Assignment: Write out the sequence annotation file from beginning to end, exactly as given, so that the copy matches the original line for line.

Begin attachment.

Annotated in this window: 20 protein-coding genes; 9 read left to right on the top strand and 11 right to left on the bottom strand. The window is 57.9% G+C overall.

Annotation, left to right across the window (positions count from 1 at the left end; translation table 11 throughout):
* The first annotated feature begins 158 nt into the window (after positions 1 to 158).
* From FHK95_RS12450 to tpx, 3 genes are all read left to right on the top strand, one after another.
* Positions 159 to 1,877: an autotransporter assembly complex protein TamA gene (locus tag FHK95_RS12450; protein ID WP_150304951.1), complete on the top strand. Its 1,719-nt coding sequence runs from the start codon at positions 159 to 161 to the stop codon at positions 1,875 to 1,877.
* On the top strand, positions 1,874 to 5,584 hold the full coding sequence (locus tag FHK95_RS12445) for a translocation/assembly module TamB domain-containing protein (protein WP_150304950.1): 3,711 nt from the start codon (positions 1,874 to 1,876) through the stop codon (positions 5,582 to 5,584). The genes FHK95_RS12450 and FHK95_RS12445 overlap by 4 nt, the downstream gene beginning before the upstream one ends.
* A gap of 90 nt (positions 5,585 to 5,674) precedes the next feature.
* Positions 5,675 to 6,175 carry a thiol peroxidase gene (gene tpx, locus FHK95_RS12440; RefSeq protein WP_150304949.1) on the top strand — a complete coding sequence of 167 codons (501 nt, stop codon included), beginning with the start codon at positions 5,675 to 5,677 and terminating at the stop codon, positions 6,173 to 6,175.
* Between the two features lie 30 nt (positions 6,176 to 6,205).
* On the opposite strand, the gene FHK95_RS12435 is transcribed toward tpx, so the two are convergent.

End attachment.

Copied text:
Annotated in this window: 20 protein-coding genes; 9 read left to right on the top strand and 11 right to left on the bottom strand. The window is 57.9% G+C overall.

Annotation, left to right across the window (positions count from 1 at the left end; translation table 11 throughout):
* The first annotated feature begins 158 nt into the window (after positions 1 to 158).
* From FHK95_RS12450 to tpx, 3 genes are all read left to right on the top strand, one after another.
* Positions 159 to 1,877: an autotransporter assembly complex protein TamA gene (locus tag FHK95_RS12450; protein ID WP_150304951.1), complete on the top strand. Its 1,719-nt coding sequence runs from the start codon at positions 159 to 161 to the stop codon at positions 1,875 to 1,877.
* On the top strand, positions 1,874 to 5,584 hold the full coding sequence (locus tag FHK95_RS12445) for a translocation/assembly module TamB domain-containing protein (protein WP_150304950.1): 3,711 nt from the start codon (positions 1,874 to 1,876) through the stop codon (positions 5,582 to 5,584). The genes FHK95_RS12450 and FHK95_RS12445 overlap by 4 nt, the downstream gene beginning before the upstream one ends.
* A gap of 90 nt (positions 5,585 to 5,674) precedes the next feature.
* Positions 5,675 to 6,175 carry a thiol peroxidase gene (gene tpx, locus FHK95_RS12440; RefSeq protein WP_150304949.1) on the top strand — a complete coding sequence of 167 codons (501 nt, stop codon included), beginning with the start codon at positions 5,675 to 5,677 and terminating at the stop codon, positions 6,173 to 6,175.
* Between the two features lie 30 nt (positions 6,176 to 6,205).
* On the opposite strand, the gene FHK95_RS12435 is transcribed toward tpx, so the two are convergent.